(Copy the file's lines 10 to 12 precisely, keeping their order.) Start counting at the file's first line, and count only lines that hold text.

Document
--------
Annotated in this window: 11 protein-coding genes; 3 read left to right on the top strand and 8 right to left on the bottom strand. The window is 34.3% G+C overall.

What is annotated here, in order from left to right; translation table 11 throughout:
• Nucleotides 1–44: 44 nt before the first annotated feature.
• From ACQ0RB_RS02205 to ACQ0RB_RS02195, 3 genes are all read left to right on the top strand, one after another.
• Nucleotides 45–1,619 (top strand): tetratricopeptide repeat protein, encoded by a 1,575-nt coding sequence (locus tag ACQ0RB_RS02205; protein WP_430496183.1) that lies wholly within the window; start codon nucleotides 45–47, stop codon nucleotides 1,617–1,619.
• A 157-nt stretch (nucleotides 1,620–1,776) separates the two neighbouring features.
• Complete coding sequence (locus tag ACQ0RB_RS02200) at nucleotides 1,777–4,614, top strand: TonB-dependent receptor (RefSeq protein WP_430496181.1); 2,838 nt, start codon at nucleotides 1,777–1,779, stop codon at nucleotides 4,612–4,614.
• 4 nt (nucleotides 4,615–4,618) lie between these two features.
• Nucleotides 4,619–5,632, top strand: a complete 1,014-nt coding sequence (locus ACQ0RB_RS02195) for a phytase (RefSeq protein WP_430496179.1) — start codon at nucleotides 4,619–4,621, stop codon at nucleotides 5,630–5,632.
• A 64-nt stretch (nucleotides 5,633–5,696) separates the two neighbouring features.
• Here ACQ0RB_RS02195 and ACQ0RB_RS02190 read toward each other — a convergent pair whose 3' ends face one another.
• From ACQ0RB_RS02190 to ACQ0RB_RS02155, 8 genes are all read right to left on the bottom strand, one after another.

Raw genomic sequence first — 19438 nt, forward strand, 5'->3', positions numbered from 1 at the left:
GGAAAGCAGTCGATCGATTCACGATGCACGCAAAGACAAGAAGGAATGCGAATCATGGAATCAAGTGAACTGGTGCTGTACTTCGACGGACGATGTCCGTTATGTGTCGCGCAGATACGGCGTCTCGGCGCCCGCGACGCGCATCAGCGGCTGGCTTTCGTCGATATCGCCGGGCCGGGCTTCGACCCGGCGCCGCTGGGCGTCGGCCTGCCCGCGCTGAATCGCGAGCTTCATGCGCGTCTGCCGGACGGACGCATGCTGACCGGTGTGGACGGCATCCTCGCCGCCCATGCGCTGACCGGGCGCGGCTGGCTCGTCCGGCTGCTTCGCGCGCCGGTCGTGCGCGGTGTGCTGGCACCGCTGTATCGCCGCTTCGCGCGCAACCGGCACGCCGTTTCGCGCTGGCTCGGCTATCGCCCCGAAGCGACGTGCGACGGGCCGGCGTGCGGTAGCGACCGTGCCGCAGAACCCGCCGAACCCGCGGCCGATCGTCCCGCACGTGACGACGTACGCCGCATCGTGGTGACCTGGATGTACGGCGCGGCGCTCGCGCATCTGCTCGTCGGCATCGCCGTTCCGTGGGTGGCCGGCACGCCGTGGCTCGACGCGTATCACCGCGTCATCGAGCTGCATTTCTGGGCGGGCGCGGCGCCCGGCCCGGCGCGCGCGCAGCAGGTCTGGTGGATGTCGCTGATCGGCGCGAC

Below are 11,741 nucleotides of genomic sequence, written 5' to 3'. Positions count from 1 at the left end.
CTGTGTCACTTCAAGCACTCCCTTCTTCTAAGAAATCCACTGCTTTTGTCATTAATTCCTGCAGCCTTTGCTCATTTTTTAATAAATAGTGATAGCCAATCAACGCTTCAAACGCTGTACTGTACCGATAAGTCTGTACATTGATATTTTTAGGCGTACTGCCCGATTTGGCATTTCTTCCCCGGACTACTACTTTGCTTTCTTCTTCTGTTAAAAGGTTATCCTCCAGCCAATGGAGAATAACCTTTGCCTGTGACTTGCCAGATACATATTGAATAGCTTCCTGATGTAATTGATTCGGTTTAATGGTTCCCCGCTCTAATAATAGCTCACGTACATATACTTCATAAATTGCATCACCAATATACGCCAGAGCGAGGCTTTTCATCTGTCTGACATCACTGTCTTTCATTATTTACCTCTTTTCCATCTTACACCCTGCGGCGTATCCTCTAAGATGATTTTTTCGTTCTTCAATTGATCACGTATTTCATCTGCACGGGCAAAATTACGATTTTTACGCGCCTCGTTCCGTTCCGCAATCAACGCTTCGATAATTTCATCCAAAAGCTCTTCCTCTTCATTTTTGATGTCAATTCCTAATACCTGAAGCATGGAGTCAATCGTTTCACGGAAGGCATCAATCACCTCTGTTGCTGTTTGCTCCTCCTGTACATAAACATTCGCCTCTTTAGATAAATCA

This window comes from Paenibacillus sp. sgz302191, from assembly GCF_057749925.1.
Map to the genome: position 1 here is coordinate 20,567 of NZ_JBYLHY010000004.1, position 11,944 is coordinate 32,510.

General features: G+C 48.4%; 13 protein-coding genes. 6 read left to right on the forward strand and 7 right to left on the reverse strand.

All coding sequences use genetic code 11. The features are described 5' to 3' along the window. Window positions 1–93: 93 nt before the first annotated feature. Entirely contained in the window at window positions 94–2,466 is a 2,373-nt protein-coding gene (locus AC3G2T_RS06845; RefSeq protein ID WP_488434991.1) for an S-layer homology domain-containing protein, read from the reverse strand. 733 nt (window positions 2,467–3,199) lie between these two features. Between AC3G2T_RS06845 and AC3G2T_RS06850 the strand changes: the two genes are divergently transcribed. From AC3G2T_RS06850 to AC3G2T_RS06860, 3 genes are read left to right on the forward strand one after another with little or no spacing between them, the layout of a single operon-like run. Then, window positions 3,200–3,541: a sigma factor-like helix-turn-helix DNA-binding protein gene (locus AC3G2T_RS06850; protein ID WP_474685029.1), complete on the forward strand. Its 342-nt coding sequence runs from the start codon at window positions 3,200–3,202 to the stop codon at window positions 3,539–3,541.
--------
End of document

• A 64-nt stretch (nucleotides 5,633–5,696) separates the two neighbouring features.
• Here ACQ0RB_RS02195 and ACQ0RB_RS02190 read toward each other — a convergent pair whose 3' ends face one another.
• From ACQ0RB_RS02190 to ACQ0RB_RS02155, 8 genes are all read right to left on the bottom strand, one after another.